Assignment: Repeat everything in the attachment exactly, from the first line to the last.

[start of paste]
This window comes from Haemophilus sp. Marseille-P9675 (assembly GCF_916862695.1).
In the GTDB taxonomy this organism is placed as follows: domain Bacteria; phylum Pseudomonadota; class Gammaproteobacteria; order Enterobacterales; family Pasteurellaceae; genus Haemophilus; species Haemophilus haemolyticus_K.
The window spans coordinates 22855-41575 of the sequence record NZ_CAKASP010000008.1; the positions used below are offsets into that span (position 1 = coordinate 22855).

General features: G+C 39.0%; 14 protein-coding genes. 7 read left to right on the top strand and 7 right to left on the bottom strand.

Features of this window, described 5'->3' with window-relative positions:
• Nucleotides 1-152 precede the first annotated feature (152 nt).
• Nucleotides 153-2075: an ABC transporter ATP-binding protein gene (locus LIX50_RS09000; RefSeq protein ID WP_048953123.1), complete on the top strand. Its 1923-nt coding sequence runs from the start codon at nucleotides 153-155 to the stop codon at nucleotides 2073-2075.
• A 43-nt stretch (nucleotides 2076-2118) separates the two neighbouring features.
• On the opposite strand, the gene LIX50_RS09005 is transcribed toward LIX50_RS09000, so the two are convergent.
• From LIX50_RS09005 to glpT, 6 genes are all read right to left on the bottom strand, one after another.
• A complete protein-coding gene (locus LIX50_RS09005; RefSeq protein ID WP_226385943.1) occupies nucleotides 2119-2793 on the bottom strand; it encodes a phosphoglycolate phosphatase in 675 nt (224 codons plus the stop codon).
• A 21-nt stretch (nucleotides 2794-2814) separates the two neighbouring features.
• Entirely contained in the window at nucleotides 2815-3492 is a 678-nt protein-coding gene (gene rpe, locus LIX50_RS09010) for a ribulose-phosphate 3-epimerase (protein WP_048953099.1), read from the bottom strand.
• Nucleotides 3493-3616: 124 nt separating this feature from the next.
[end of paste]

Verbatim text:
This window comes from Haemophilus sp. Marseille-P9675 (assembly GCF_916862695.1).
In the GTDB taxonomy this organism is placed as follows: domain Bacteria; phylum Pseudomonadota; class Gammaproteobacteria; order Enterobacterales; family Pasteurellaceae; genus Haemophilus; species Haemophilus haemolyticus_K.
The window spans coordinates 22855-41575 of the sequence record NZ_CAKASP010000008.1; the positions used below are offsets into that span (position 1 = coordinate 22855).

General features: G+C 39.0%; 14 protein-coding genes. 7 read left to right on the top strand and 7 right to left on the bottom strand.

Features of this window, described 5'->3' with window-relative positions:
• Nucleotides 1-152 precede the first annotated feature (152 nt).
• Nucleotides 153-2075: an ABC transporter ATP-binding protein gene (locus LIX50_RS09000; RefSeq protein ID WP_048953123.1), complete on the top strand. Its 1923-nt coding sequence runs from the start codon at nucleotides 153-155 to the stop codon at nucleotides 2073-2075.
• A 43-nt stretch (nucleotides 2076-2118) separates the two neighbouring features.
• On the opposite strand, the gene LIX50_RS09005 is transcribed toward LIX50_RS09000, so the two are convergent.
• From LIX50_RS09005 to glpT, 6 genes are all read right to left on the bottom strand, one after another.
• A complete protein-coding gene (locus LIX50_RS09005; RefSeq protein ID WP_226385943.1) occupies nucleotides 2119-2793 on the bottom strand; it encodes a phosphoglycolate phosphatase in 675 nt (224 codons plus the stop codon).
• A 21-nt stretch (nucleotides 2794-2814) separates the two neighbouring features.
• Entirely contained in the window at nucleotides 2815-3492 is a 678-nt protein-coding gene (gene rpe, locus LIX50_RS09010) for a ribulose-phosphate 3-epimerase (protein WP_048953099.1), read from the bottom strand.
• Nucleotides 3493-3616: 124 nt separating this feature from the next.